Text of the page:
“You need a combination of both weight training and cardio to get fat off your body,” Mike Duffy, CPT, tells us in 17 Easy Ways to Get Rid of Back Fat, adding, “Cardio alone will only train one type of muscle fiber and you’ll only be building one part of your fat-burning furnace. I see many people doing tons of cardio every day and not lifting weights. They never change the way they look.”
You can avoid a mindless binge by adding visual traffic lights to your snack. Researchers at the University of Pennsylvania and Cornell University gave one set of students a bowl of uniform yellow chips, while another group had their regular snack layered with differently colored chips. Students who had their snack segmented ate 50 percent less than those with a uniform bowl.
In a new study, Stanford University researchers put more than 600 overweight adults on either a healthy low-fat or low-carb diet. It turns out, participants had similar levels of weight loss success on each plan. Researchers looked for clues (such as insulin levels and gene patterns) to see if there are any factors that might make someone more successful on either diet, but after combing through the data, they were not able to make any connections. Since it may take years before scientists discover individual traits that could lead to more success on one plan compared to another, for now, we can learn a lot — and lose a lot! — by recognizing the dieting advice that all experts agree on.
Despite the media attention and all the information that’s available, people simply aren’t losing weight. But there are some very good reasons for this: too much misinformation is available, too many people rely on fad diets, too many people look for a pill to help them lose weight and too many people just don’t want to acknowledge that it takes some work to lose the weight. Yet for those who do work to lose weight, the end result is always worth it.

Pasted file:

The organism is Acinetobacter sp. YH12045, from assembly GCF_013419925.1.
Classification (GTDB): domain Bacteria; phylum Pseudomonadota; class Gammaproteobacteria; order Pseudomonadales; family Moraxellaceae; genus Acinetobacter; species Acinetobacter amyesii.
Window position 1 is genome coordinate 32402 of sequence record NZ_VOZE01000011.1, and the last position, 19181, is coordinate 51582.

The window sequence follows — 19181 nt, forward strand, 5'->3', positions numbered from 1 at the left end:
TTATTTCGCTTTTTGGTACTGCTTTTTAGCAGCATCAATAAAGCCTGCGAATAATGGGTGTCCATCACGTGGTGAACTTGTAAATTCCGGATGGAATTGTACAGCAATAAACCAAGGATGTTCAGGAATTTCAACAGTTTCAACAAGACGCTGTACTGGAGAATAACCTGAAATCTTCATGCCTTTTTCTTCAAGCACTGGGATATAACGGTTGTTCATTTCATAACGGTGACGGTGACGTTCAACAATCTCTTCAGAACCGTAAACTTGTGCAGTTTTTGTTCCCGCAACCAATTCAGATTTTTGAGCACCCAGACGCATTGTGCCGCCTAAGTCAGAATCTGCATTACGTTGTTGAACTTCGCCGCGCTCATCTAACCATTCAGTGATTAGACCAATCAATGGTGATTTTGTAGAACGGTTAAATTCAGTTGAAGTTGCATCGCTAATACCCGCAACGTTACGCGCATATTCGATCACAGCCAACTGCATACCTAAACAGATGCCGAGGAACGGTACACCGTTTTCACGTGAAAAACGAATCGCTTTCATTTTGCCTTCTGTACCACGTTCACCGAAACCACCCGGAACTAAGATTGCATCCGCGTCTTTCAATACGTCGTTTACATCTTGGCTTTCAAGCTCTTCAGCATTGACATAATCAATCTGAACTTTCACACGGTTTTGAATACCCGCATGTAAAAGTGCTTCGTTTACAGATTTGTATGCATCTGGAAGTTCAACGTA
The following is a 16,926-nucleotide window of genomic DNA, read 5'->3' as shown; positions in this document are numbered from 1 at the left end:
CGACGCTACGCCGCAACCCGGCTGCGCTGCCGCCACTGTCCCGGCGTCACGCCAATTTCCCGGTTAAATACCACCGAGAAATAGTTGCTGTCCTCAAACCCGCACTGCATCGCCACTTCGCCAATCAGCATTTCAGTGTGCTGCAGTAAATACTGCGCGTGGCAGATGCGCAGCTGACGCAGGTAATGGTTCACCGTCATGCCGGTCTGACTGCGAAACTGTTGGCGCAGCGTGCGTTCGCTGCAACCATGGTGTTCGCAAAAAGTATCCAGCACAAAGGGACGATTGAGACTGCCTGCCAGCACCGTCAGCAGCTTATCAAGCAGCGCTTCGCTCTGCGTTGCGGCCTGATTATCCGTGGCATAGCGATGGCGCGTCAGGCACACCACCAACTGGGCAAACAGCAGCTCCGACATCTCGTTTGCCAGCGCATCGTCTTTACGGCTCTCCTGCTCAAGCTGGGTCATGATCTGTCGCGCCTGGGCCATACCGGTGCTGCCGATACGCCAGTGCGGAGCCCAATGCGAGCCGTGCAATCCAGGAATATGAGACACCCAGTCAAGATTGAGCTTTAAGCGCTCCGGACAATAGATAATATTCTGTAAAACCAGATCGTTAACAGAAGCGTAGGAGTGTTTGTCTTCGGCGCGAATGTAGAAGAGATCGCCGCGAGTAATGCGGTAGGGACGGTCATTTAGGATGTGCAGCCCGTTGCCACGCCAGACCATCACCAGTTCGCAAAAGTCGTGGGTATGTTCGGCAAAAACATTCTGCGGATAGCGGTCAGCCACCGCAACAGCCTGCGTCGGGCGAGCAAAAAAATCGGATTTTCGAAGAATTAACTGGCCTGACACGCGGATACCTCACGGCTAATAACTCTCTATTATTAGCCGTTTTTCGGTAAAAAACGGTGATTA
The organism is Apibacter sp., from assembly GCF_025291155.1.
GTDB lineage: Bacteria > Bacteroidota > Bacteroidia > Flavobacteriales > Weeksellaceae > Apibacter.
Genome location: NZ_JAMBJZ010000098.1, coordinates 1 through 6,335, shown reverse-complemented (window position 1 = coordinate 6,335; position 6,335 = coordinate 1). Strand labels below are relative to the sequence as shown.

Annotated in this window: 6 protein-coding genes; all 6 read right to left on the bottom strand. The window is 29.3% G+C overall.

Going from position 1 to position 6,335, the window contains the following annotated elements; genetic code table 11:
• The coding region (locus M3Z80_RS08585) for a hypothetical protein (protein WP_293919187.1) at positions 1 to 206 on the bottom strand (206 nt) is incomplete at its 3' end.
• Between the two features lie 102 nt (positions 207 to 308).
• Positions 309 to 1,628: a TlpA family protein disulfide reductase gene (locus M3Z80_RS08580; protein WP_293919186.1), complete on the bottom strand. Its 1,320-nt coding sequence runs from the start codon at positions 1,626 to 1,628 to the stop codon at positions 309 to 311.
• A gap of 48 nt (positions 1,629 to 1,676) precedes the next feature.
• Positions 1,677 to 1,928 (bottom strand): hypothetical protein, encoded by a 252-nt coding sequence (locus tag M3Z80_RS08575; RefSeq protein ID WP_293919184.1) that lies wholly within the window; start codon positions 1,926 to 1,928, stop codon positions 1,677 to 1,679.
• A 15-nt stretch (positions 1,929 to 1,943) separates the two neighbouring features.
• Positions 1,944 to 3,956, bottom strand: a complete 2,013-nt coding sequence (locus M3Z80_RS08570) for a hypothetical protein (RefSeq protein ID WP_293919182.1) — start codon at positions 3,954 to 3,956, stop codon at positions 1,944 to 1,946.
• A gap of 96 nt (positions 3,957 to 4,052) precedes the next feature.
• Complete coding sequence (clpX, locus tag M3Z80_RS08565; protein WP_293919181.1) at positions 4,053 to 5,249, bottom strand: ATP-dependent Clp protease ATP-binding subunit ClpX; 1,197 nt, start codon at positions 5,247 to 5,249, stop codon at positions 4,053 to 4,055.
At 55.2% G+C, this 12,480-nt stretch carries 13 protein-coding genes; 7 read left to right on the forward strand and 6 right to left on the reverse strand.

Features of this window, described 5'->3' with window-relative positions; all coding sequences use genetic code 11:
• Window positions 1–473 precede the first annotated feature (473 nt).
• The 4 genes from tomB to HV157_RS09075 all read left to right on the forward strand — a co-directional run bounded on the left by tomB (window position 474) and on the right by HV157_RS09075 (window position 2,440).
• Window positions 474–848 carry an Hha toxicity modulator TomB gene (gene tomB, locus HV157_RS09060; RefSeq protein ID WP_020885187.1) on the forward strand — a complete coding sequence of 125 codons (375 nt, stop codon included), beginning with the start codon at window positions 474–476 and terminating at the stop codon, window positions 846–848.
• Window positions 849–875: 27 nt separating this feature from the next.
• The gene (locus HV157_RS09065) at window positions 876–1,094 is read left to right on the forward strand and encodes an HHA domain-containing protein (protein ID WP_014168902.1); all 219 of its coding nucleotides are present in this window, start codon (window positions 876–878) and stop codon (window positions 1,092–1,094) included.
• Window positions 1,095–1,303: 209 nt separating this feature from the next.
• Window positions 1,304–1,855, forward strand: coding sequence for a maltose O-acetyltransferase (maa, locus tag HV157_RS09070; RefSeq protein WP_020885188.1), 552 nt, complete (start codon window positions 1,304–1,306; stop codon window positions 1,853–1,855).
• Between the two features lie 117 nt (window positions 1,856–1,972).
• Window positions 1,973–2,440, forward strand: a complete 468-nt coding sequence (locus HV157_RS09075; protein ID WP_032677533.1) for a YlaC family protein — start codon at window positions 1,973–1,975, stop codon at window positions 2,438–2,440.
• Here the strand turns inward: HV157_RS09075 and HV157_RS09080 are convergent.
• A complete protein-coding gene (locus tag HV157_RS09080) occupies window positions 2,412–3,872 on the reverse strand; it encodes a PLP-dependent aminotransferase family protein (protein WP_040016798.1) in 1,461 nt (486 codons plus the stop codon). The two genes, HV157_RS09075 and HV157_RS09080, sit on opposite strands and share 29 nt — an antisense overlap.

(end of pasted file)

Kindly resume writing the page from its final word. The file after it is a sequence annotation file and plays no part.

If you need some Meatless Monday inspiration, look for veggies that contain less starch. In addition to being excellent sources of fiber, protein, and a host of other nutrients, healthy picks such as broccoli, cauliflower, cucumber, spinach, mushrooms, and tomatoes can help combat fat. In fact, one Journal of the Academy of Nutrition and Dietetics study found that consuming more non-starchy veggies resulted in an impressive 17 percent decrease in visceral fat in overweight kids. Although you may be all grown up, it’s safe to assume that adding more veggies can help adults trim their fat, too.
Outside of sheer convenience, there are other reasons to add this type of training in to your routine: “Bodyweight workouts are great if you want to give your body a rest from heavy lifting or just to switch your program up,” says Rodocoy. While great for bulking up quickly, heavy lifting isn’t exactly gentle on your muscles and joints. So, a little low impact work—that still gets you serious results—can ensure you stay injury-free and healthy.